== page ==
Archive - May 2013 - News Article
Ephraim Brown, 35, is a conceptual, metal and assemblage artist from the Pacific Northwest. He utilizes mostly recycled materials, found objects and scrap metal for his creations, thus giving a "trash into treasure", or "beauty found within the garbage" quality to his work. The tools he uses range from a dollar-store paint brush to an oxyacetylene torch.
Itâs been just over a decade since the original âseedâ of an idea, but the dream of affordable housing for Colvilleâs seniors is a large step closer to reality. Eric Ohrtman and Jeff Whitten of the Hudesman House Apartments (HHA) Board of Directors announced at Tuesdayâs Chamber of Commerce meeting that the project on Colvilleâs north side recently broke ground.
Editorâs note: The following story from Colville High School senior Brogan Bateman is part of her Senior Project requirement for graduation. Her story, titled The Place We Call Home, chronicles her life in a small town in Northeast Washington.
What are you doing Saturday, June 8th? Take a snapshot of anything you are doing that day and send it to the Statesman Examiner by June 12th and we'll put it in the 'A Day in the Life...'Special Section! It can be a picture of whatever you happen to be doing: coffee break, doctor's appointment, yard work, hanging out with friends, etc.! Send your .jpeg and caption to firstname.lastname@example.org. 'A Day in the Life...' publishes June 19, so be sure to be a part of it!
Stevens County Dispatch received a call around 1:20 p.m. Tuesday afternoon that a man went into the water after his boat overturned near Barney's Junction bridge. The caller indicated that the man was not wearing a life vest. National Park Service, U.S. Border Patrol and Stevens County Sheriff's Department personnel are currently searching for the man. Ferry County Sheriff's Department has been notified of the situation, according to Stevens County Sheriff Kendle Allen.
"We really don't know anything else at this point," says Allen. "We will continue to search."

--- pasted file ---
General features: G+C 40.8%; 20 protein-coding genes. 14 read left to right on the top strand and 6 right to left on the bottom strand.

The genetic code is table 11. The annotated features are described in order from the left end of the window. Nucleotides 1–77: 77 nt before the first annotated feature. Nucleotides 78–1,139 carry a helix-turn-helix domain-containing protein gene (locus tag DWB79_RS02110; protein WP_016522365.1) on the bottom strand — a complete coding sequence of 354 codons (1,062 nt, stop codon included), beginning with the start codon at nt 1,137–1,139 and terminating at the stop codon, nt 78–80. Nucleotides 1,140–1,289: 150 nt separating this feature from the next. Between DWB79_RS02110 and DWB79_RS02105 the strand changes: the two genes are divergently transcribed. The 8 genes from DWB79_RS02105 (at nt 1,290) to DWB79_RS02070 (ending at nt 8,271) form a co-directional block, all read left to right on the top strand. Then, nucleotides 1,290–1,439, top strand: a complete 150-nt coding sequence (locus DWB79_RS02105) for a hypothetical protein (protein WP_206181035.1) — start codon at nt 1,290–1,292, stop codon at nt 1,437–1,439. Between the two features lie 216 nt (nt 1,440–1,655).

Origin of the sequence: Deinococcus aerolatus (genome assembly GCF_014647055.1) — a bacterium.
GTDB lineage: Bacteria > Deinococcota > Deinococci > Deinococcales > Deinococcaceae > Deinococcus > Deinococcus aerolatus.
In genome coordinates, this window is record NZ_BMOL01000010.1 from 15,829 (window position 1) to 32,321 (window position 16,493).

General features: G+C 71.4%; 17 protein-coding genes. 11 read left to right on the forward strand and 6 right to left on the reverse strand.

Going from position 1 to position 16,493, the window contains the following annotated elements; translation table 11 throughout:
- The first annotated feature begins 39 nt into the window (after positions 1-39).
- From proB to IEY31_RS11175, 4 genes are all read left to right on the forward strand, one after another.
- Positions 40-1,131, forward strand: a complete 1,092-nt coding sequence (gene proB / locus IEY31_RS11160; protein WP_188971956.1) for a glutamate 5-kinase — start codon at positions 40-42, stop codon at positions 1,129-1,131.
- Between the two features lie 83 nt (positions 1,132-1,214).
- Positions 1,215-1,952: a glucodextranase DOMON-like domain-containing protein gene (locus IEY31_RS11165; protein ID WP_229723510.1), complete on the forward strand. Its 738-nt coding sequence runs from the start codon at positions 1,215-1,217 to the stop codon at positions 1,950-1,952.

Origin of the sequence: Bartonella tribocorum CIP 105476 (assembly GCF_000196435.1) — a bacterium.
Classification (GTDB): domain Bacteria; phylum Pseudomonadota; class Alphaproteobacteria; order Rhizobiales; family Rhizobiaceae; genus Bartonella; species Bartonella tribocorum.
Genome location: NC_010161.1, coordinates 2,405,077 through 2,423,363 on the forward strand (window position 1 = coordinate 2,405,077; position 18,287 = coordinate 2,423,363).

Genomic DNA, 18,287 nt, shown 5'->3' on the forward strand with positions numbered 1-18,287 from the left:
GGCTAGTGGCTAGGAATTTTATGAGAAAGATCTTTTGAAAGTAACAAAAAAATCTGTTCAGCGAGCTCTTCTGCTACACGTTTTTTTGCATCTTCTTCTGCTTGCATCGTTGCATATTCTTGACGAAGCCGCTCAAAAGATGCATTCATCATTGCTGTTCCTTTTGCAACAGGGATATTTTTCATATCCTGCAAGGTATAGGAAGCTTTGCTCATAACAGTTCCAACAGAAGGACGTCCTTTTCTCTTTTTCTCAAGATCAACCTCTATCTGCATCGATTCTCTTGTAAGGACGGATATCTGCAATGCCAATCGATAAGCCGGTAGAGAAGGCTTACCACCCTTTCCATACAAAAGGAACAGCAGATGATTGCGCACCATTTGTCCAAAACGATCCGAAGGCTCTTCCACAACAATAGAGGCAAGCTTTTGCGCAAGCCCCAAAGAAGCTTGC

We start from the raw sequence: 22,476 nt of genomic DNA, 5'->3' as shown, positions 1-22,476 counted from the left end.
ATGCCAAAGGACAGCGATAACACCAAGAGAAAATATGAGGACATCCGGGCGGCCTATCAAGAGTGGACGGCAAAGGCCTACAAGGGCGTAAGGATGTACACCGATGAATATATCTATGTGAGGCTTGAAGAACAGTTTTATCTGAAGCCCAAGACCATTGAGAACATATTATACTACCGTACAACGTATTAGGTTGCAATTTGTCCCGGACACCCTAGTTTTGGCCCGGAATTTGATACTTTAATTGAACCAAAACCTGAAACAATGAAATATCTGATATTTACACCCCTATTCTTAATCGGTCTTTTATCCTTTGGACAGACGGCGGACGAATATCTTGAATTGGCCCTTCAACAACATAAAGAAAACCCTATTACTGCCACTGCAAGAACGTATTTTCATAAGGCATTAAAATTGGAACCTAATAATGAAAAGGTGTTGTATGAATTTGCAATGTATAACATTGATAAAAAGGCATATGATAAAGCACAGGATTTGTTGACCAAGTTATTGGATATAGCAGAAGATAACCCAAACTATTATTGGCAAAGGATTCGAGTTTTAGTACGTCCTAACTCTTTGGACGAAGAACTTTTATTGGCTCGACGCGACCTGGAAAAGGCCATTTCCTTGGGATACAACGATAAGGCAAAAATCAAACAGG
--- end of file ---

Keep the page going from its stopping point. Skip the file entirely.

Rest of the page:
A 10-year-old boy who plotted to kill a classmate at Fort Colville Elementary School in Colville was sentenced to three to five years in a juvenile detention facility last Wednesday by Stevens County Superior Court Judge Allen Nielson.
The boy plead guilty just before the start of his trial in April. He was charged with conspiracy to commit murder, juvenile in possession of a firearm and witness tampering.
The boy's attorney, Helen Dee Hokom, indicated they plan to appeal.
A plan to transform the idle Colville Fish Hatchery into an educational and vocational learning center got the green light late last month.
The venerable hatchery, located on a little more than 19 pristine acres along Highway 20 and Third Avenue in east Colville, was acquired by the state of Washington from Stevens County back in 1933 and operated by the Washington Department of Fish and Wildlife for nearly 80 years before it was closed in 2010.
Dan Kieseckerâs (a.k.a. Dan Deranged) work is imaginative, quirky, undeniably creative, and complete trash. No, thatâs not a metaphor or an insult; he makes all of his figurines and wall hangings from recyclable or thrown away materials. Where most just see garbage, Kiesecker sees an opportunity to create something that both delights the viewer and maybe makes them even think twice about how much waste they create. Kiesecker took time out from his schedule as a full-time college student to explain his inventive process.
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It will be Town and Country Days (TACD) time again May 31 through June 2 in Kettle Falls.
Festivities will kick off the afternoon of Friday, May 31, with vendors up and running by noon.
The annual Grumpy Grouch Fun Run returns, beginning Friday, May 31 at 7 p.m. The run will start and end at the Kettle Falls City Park, next to the swimming pool. The entry fee for the Fun Run is $10, and participants will receive a t-shirt. Entry forms are available online at www.kettle-falls.com, Kettle Falls City Hall and at AIA Insurance in Kettle Falls.
That was the question Danny Holmes posted to his friend, Cody Fairweather, who helped found the local branch of Lake Roosevelt People First. A self-advocacy group founded by and for people with disÂŹabilities, the organization supports and educates people to speak for themselves, make their own decisions, contribute to their community and become community leaders.